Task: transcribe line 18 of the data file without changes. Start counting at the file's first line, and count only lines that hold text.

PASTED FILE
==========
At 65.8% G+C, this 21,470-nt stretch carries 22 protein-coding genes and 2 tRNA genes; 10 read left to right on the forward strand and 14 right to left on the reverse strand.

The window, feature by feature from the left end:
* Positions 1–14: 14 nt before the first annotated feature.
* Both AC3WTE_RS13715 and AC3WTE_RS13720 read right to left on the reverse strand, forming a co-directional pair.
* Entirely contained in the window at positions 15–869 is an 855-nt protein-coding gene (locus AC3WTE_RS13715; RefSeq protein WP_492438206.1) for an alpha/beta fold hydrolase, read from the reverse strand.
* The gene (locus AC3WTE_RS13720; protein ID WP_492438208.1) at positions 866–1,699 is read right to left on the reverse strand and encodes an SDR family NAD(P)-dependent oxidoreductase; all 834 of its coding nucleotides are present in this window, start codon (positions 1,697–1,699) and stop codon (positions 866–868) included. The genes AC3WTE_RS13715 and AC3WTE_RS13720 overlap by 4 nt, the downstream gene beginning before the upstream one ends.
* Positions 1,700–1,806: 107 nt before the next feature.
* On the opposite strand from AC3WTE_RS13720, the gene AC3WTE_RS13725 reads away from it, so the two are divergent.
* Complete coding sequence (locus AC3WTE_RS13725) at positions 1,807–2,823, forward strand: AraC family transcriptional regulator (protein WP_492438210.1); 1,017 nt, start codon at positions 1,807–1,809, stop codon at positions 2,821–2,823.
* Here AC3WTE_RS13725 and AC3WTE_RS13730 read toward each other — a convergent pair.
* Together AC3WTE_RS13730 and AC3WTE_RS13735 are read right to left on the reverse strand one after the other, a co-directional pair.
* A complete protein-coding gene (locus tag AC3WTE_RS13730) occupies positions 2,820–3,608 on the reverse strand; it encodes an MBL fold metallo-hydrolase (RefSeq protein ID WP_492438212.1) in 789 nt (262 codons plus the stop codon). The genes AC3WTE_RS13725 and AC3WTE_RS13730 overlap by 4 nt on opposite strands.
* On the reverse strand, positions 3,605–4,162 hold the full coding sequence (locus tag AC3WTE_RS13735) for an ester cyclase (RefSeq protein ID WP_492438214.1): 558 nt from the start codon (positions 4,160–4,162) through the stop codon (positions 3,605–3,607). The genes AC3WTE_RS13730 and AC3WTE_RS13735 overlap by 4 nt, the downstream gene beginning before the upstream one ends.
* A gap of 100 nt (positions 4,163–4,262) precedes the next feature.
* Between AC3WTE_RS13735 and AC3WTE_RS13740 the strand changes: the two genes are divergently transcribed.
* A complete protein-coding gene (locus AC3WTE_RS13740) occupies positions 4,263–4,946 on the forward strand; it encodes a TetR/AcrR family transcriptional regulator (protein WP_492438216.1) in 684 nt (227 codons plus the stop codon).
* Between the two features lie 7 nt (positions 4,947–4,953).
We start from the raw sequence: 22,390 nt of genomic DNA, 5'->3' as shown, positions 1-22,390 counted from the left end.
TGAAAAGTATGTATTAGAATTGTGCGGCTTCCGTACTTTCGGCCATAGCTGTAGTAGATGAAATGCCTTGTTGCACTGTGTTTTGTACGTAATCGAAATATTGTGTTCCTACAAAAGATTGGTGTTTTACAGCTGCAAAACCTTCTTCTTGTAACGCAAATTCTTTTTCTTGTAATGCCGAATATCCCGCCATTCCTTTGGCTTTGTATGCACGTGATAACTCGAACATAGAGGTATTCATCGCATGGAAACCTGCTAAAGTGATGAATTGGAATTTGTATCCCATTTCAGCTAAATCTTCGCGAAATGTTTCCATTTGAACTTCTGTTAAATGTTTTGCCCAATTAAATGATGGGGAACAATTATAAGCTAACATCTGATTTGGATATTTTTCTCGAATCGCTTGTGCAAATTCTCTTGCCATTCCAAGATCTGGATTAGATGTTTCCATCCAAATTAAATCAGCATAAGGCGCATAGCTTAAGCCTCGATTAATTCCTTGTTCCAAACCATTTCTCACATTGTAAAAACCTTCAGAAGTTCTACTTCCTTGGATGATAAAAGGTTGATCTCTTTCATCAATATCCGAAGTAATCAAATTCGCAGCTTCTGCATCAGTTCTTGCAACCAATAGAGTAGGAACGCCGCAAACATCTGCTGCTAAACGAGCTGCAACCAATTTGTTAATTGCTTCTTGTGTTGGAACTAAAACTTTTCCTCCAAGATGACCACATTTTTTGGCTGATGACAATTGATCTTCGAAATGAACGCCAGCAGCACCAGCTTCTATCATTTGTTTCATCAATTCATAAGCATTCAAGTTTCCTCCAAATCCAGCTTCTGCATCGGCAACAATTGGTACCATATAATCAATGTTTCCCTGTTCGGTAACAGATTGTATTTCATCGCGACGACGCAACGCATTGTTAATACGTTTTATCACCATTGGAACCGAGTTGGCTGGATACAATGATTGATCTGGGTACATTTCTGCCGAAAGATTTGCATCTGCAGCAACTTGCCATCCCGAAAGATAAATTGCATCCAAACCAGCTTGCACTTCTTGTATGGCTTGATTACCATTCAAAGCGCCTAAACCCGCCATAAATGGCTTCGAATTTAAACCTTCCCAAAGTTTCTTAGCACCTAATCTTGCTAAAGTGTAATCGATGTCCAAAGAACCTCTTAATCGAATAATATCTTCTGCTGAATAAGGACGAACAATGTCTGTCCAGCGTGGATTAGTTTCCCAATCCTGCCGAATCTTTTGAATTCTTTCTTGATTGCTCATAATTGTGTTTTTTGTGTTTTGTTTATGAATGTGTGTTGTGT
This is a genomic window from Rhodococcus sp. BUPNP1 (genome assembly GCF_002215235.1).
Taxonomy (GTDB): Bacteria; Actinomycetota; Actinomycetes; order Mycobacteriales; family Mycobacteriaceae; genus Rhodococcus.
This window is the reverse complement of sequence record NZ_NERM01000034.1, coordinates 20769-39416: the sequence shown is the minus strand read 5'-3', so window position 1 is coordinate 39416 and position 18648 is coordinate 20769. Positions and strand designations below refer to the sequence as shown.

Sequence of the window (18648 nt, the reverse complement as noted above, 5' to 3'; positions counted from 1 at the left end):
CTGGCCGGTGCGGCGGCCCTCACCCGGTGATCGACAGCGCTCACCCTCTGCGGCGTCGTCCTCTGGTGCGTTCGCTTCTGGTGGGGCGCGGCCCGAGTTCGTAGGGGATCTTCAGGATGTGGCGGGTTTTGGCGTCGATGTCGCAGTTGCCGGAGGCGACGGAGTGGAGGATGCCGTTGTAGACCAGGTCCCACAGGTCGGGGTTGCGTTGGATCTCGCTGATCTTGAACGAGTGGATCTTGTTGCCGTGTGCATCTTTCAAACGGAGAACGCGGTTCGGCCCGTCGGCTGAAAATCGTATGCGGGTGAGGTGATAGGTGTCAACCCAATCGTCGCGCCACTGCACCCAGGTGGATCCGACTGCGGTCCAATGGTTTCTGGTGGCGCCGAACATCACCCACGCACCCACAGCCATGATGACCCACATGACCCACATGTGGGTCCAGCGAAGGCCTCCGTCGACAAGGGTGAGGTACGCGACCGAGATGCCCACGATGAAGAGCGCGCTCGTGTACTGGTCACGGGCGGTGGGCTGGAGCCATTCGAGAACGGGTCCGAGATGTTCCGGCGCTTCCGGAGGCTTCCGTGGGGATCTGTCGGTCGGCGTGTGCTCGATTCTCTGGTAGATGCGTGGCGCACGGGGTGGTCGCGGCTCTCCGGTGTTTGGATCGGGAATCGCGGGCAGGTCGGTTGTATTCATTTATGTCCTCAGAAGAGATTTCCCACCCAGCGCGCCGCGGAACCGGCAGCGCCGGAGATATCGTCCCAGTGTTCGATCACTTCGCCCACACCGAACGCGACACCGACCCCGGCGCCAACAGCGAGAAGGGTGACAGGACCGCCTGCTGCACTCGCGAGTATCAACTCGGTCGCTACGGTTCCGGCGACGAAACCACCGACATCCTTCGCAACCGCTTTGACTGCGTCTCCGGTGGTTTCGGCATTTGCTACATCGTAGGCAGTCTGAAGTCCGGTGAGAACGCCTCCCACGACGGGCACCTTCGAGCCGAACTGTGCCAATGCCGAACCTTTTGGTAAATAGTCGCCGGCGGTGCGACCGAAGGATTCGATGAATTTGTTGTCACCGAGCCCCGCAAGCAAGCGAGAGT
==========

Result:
We start from the raw sequence: 22,390 nt of genomic DNA, 5'->3' as shown, positions 1-22,390 counted from the left end.